Wes Montgomery was a self-taught guitarist from Indianapolis – not exactly a hotbed of jazz – who went on to become one of the most influential and popular players in the mid-20th century. Who knows what he might have accomplished had he not died in 1968 at the age of 45 of a massive heart . . . → Read More: Wes Montgomery: In The Beginning
The middle decades of the 20th Century were a golden age of jazz. Dozens of world-class musicians all over the United States produced music that defined the era, from bop to cool jazz to hard bop, free improvisation and fusion. Three names tower over all: Miles Davis, John Coltrane and Thelonious Monk. Today, I’m talking . . . → Read More: Music matters: Thelonious Monk: The Complete Riverside Recordings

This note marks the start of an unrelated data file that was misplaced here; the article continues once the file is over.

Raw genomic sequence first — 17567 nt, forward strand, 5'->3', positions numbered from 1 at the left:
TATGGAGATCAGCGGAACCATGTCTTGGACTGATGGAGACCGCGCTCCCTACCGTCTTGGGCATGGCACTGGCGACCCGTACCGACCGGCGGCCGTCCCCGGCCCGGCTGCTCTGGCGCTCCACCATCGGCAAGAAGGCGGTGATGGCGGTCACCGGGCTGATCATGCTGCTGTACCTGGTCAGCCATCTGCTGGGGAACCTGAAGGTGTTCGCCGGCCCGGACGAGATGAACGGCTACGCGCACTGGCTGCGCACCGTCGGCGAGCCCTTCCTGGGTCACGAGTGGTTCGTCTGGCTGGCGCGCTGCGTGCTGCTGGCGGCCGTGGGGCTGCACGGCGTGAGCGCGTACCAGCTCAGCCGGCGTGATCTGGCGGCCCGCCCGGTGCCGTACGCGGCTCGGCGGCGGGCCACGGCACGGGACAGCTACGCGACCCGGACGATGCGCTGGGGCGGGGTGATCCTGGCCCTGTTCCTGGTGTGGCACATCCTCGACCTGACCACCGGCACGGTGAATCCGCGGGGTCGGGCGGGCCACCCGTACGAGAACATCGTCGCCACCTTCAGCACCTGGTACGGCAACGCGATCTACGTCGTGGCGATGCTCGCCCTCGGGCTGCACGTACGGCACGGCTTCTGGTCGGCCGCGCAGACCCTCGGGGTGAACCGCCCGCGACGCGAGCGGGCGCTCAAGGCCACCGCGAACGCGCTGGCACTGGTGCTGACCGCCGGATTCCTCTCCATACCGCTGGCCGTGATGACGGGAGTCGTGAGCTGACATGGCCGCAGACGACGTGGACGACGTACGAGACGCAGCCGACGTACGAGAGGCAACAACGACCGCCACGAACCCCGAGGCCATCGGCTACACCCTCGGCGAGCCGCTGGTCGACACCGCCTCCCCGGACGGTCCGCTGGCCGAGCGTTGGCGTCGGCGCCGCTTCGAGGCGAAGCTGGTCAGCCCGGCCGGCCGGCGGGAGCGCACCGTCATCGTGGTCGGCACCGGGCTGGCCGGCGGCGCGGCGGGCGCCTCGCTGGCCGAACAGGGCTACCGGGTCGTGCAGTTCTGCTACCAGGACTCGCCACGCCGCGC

Like all geniuses, pianist Thelonious Monk was initially misunderstood, even scorned. His ideas about harmony were ahead of his time, and he definitely didn’t fit in with the strictures of bebop, the lingua franca of the jazz world in the late 1940s and early ’50s. But a few people “got” him, including the man who . . . → Read More: Thelonious Monk: The Complete Riverside Recordings
Barb Truex penned this lovely commentary for us.
A few months ago I had my first exposure to music from the Faroe Islands, a small group of Nordic islands that lie between Iceland and the Scottish Shetland Islands. I reviewed three recordings from the group Spælimenninir. Getting to know artists better over time as . . . → Read More: On Kristian Blak and Faroe Islands music